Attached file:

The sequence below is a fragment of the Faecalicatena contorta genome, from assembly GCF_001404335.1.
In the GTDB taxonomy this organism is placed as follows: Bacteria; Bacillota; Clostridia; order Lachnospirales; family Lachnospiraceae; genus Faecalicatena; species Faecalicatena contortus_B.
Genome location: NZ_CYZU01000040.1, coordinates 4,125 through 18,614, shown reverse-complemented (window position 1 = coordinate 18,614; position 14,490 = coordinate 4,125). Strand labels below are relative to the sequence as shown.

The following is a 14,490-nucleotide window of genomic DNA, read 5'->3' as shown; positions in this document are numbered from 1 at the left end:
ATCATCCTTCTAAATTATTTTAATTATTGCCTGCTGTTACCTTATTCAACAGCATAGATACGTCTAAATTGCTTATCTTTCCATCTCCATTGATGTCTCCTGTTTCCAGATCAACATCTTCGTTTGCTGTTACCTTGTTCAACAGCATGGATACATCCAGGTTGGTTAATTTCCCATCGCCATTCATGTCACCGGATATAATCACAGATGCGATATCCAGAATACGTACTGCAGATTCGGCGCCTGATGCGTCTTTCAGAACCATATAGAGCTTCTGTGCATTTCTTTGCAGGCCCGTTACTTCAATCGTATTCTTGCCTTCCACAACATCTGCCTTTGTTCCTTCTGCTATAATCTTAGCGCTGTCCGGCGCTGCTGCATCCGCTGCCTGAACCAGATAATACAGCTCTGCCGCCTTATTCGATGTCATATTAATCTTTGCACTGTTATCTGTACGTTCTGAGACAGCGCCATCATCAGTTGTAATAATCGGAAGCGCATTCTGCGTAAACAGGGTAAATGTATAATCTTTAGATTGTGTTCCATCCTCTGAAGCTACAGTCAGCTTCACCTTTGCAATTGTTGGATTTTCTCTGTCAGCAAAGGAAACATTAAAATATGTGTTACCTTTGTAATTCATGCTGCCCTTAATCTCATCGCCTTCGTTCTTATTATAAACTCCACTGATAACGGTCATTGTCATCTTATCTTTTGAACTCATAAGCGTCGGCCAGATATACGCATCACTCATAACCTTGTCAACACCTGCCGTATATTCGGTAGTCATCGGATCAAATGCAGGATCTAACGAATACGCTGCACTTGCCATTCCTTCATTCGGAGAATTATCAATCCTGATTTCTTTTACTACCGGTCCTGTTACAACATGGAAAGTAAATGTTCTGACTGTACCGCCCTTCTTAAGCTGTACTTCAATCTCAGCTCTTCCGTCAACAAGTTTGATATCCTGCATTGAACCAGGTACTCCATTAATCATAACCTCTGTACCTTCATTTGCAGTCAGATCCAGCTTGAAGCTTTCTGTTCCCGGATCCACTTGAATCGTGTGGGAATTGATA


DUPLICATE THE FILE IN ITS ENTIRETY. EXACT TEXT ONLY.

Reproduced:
The sequence below is a fragment of the Faecalicatena contorta genome, from assembly GCF_001404335.1.
In the GTDB taxonomy this organism is placed as follows: Bacteria; Bacillota; Clostridia; order Lachnospirales; family Lachnospiraceae; genus Faecalicatena; species Faecalicatena contortus_B.
Genome location: NZ_CYZU01000040.1, coordinates 4,125 through 18,614, shown reverse-complemented (window position 1 = coordinate 18,614; position 14,490 = coordinate 4,125). Strand labels below are relative to the sequence as shown.

The following is a 14,490-nucleotide window of genomic DNA, read 5'->3' as shown; positions in this document are numbered from 1 at the left end:
ATCATCCTTCTAAATTATTTTAATTATTGCCTGCTGTTACCTTATTCAACAGCATAGATACGTCTAAATTGCTTATCTTTCCATCTCCATTGATGTCTCCTGTTTCCAGATCAACATCTTCGTTTGCTGTTACCTTGTTCAACAGCATGGATACATCCAGGTTGGTTAATTTCCCATCGCCATTCATGTCACCGGATATAATCACAGATGCGATATCCAGAATACGTACTGCAGATTCGGCGCCTGATGCGTCTTTCAGAACCATATAGAGCTTCTGTGCATTTCTTTGCAGGCCCGTTACTTCAATCGTATTCTTGCCTTCCACAACATCTGCCTTTGTTCCTTCTGCTATAATCTTAGCGCTGTCCGGCGCTGCTGCATCCGCTGCCTGAACCAGATAATACAGCTCTGCCGCCTTATTCGATGTCATATTAATCTTTGCACTGTTATCTGTACGTTCTGAGACAGCGCCATCATCAGTTGTAATAATCGGAAGCGCATTCTGCGTAAACAGGGTAAATGTATAATCTTTAGATTGTGTTCCATCCTCTGAAGCTACAGTCAGCTTCACCTTTGCAATTGTTGGATTTTCTCTGTCAGCAAAGGAAACATTAAAATATGTGTTACCTTTGTAATTCATGCTGCCCTTAATCTCATCGCCTTCGTTCTTATTATAAACTCCACTGATAACGGTCATTGTCATCTTATCTTTTGAACTCATAAGCGTCGGCCAGATATACGCATCACTCATAACCTTGTCAACACCTGCCGTATATTCGGTAGTCATCGGATCAAATGCAGGATCTAACGAATACGCTGCACTTGCCATTCCTTCATTCGGAGAATTATCAATCCTGATTTCTTTTACTACCGGTCCTGTTACAACATGGAAAGTAAATGTTCTGACTGTACCGCCCTTCTTAAGCTGTACTTCAATCTCAGCTCTTCCGTCAACAAGTTTGATATCCTGCATTGAACCAGGTACTCCATTAATCATAACCTCTGTACCTTCATTTGCAGTCAGATCCAGCTTGAAGCTTTCTGTTCCCGGATCCACTTGAATCGTGTGGGAATTGATA